How estate agents' commission works
The Institute of Estate Agents used to publish a recommended tariff, which was reviewed from time to time and was unfortunately outlawed by the Competition Commission as being anti-competitive many years ago.
This is according to Jan le Roux, CEO of Leapfrog Property Group, who says one can only wonder why the Commission followed this line because it was a recommendation only and practice has shown that tariffs were negotiated all the time – mostly downwards.
After the nullification of the recommended tariff (at the time 7%), it remained very negotiable for upmarket properties, but actually went sky high for the lower end in some cases, he says.
The recommended tariff, much as it was not enforceable by anyone, did at least give consumers, across the market, an indication of what is considered reasonable.
Le Roux is of the opinion that 7% is a fair and equitable amount but does concede that some sort of sliding scale should apply, and most often does, on more expensive properties. There is a case to be made, give or take the same amount of work is required per transaction, that a minimum fee might apply.
Liability for tenant's council bills
A Constitutional Court judgement made in 2004, Mkontwana v Nelson Mandela Municipality, has had ramifications in the commercial property sector.
The judgement has placed further risk on the shoulders of landlords, says Jason Lee, the Rawson Property Group’s commercial property national head.
Lee explains that in the case Mkontwana v Nelson Mandela Municipality, the court held that the landlord was responsible for all municipality service debts run up by his tenant and this principle is now adhered to countrywide.
This effectively makes a third party (the landlord) responsible for the debts of a main contracting player (the tenant) even though he (the landlord) did not incur the debt himself, he says.
“In my view, this whole situation needs reviewing, especially in the current scenario where tenants are increasingly finding it difficult to pay both their rentals and their utilities accounts.”
Tenants know only too well that they can walk away from a lease when it expires without the municipality having any way of extracting payment from them.
DIY Landlords beware of these pitfalls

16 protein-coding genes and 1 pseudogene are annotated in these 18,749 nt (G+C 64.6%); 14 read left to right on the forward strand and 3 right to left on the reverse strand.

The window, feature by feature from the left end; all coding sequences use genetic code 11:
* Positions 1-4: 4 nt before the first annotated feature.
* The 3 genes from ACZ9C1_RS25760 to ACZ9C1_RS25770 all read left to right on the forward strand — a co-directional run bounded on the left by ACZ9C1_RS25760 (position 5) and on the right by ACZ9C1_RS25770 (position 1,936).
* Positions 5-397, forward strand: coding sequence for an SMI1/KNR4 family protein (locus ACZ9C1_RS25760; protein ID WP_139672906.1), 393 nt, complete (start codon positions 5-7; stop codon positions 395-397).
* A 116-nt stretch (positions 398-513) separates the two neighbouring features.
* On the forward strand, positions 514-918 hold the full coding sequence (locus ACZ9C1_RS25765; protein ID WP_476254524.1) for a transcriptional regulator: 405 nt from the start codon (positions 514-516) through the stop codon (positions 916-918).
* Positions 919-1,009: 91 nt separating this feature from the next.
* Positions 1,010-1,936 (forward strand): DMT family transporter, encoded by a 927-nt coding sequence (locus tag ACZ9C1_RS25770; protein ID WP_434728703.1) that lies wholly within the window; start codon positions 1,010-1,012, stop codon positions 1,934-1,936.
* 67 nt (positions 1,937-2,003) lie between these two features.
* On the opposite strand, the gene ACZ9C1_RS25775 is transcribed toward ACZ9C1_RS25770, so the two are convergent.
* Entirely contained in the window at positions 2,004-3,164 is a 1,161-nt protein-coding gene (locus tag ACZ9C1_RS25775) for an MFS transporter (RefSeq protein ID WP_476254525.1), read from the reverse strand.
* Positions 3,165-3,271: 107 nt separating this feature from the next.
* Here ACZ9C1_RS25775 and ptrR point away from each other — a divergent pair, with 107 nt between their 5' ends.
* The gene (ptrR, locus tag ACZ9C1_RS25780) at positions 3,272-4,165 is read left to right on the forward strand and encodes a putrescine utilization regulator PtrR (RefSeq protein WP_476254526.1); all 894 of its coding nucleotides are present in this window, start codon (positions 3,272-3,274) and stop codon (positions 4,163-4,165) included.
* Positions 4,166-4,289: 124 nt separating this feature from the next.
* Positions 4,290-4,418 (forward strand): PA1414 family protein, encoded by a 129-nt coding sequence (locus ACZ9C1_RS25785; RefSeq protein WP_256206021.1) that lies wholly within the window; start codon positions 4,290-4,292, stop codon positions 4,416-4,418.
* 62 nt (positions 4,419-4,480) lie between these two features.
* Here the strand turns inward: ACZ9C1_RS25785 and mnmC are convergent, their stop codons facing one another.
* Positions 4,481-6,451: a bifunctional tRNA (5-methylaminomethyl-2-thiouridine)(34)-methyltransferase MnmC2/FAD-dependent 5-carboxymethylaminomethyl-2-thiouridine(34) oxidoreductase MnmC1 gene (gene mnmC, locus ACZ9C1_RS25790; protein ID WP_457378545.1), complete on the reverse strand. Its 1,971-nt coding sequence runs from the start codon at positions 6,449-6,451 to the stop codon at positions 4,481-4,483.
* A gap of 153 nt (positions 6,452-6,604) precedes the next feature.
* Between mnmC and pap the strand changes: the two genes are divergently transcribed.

As buy-to-let residential property investments become popular again, many investors lack experience in property management and resort to DIY tactics.
According to Lanice Steward, managing director of the Cape estate agency Anne Porter Knight Frank, some property investors enter the buy-to-let market brimming with confidence that they can go the DIY route, finding and managing a tenant without the ‘extra’ or ‘unnecessary’ expense of employing a rental agent.
“I am not saying that such landlords will inevitably learn a lesson the hard way in these matters because experience shows that some do succeed all along the line.”
Nevertheless, she says it is regrettably true that many, perhaps the majority, make fundamental mistakes which would never entrap a trained professional.
Here are a few mistakes DIY landlords should avoid:
1. Never waive the rental deposit
Opportunities for property management
South Africa commercial property managers report an increase in business with opportunities for growth still available in the commercial sector.
According to Johann Boshoff, director, property management for JHI Properties, they are seeing positive signs, which include increasing enquiries for the uptake of space.
He says corporate organisations are indicating their willingness to make decisions in regard to relocation – including moves to larger premises and they also perceive new development opportunities in the market.
Boshoff explains that tough trading conditions and rising operating costs has led to larger organisations incorporating all their business units in one convenient location rather than spread across areas or even regions.